Sustainable Aviation Technology and Trends for 2023

August 21, 2023

Our experts describe the current advancements and developments in aircraft technology that can be realized relatively soon in the aviation sector. A full overhaul of the propulsion technology is required for alternative options, such as hydrogen, and as a result, they are most likely to occur in the distant future. Despite this, we believe that they are necessary for a sustainable solution for future aircraft.
•Read the first installment of this blog series, which focuses on modelling and simulating fuel savings and expanded flying range powered by hybrid electric propulsion systems.
This blog covers a variety of aircraft-related technology and developments, including:
Alternative fuels: • Ultra-High Bypass Ratio Geared Turbofan Concepts for partially electric (“hybrid”) propulsion and sustainable aviation fuel (SAF).

Why Less Radical Aerospace Advances Are Insufficient?

Engineers are working to quickly create solutions that will enable more environmentally friendly aircraft. This is due to the fact that despite the aviation sector’s impressive fuel burn reductions over the last few decades, demand for air travel has continued to grow. We concentrated on enhancing fuel efficiency and flying range using hybrid electric propulsion systems in the first blog post of this series. Similar to this illustration, more innovative aircraft solutions are needed to contribute to the savings. Let’s think about how the mass of carbon dioxide produced every revenue passenger kilometre may be used to gauge aviation efficiency. Figure 1 below illustrates this trend over the past 60 years.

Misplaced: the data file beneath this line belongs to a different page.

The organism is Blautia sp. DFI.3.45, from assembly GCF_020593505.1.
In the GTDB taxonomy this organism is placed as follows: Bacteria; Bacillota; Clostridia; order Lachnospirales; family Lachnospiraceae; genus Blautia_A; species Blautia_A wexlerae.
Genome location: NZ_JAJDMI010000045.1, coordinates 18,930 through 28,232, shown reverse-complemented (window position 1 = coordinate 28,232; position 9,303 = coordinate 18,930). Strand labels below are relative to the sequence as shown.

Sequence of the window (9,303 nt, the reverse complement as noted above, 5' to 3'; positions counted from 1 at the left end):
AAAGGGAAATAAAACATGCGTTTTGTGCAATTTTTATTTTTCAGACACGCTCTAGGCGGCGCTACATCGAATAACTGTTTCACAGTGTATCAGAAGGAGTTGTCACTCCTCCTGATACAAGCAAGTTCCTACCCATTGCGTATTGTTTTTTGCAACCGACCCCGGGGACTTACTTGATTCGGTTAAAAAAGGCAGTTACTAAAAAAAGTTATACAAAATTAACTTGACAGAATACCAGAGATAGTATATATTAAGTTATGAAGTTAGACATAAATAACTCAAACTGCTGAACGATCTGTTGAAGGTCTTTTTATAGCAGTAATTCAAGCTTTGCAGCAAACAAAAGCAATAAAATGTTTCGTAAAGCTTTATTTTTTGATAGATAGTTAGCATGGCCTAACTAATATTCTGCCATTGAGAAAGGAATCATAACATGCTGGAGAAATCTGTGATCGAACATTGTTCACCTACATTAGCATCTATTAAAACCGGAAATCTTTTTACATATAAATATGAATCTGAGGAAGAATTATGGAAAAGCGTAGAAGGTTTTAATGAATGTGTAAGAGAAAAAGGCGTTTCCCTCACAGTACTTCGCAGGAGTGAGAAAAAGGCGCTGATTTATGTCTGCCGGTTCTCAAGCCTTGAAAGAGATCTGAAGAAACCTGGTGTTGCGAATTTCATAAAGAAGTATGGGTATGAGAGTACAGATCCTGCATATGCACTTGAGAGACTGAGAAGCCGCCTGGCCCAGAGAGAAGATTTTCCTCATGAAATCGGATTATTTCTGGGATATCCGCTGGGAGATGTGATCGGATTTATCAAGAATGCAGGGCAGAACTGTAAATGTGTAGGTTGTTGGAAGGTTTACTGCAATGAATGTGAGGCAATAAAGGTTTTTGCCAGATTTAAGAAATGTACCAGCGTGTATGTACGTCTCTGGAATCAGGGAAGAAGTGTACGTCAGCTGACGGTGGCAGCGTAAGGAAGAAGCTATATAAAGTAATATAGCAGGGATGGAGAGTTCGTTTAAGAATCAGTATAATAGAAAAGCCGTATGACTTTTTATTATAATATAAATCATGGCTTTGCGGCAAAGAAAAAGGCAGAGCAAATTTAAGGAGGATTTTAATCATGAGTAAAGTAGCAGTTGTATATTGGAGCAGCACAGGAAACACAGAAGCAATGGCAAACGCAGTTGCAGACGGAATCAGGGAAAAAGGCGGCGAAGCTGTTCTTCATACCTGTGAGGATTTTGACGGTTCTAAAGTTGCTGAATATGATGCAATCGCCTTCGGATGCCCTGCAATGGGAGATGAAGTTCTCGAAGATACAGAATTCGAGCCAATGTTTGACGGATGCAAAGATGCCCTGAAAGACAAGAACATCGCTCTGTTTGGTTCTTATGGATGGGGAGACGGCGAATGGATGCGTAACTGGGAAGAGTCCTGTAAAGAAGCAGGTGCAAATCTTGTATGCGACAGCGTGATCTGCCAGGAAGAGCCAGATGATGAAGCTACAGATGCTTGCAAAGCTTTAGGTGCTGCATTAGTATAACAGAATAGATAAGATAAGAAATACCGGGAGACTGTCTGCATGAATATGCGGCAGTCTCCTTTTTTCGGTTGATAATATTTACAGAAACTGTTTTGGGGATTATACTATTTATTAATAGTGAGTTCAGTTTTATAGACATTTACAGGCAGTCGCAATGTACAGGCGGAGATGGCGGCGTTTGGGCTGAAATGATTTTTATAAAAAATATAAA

From 109,000 commercial passenger kilometres in 1960 to 8.257.000 million revenue passenger kilometres in 2018, the utilization of aviation has expanded by a factor of 76 over the same time period. Data indicates that despite the current epidemic, airplane emissions have continued to climb. It is imperative that the aviation sector achieve carbon neutrality by the year 2050 as a result.
The so-called aero engine, the propulsion system, and the power sub-system of the aircraft are being equipped with a number of potential technologies in the near future. They include designs for partly electric (“hybrid”) propulsion, Sustainable Aviation Fuel (SAF), and geared turbofans with an ultra-high bypass ratio.

On-going Trends

Let’s take a closer look at each of these modern trends and advancements in the aviation technology that are now being made.

Turbofan with a very high bypass ratio

The present generation of ultra-high bypass ratio geared turbofans is among the first group of technologies in the aviation industry’s pipeline that promise modest improvements. They boost the turbofan’s internal pressure and blade diameter. For the geared turbofan improvements, we may consider the following two categories of efficiency:
Propulsive efficiency describes how effectively intermediate mechanical power is converted into propulsive power moving the aircraft (e.g., the useful output power), while thermal efficiency describes how effectively input power supplied to the engine (via a fuel flow or other heat source) is converted into intermediate mechanical power.
Compressor materials are the only thing preventing advancements in thermal efficiency. Increasing the total pressure ratio, which also boosts the compressor outlet temperature, is the main factor in improving thermal efficiency. Due to the quick rotation and huge mechanical stresses, compressor rotor materials may find it difficult to withstand ever-increasing outlet temperatures. The decrease in compressor cross-sectional area and shorter last-stage compressor blades are both results of the increased overall pressure ratio. Since gaps cannot be unilaterally closed, last-stage losses rise relative to gaps. Similar to how greater overall pressure ratios increase thermal efficiency, higher turbine intake temperatures result, creating difficulties with turbine cooling.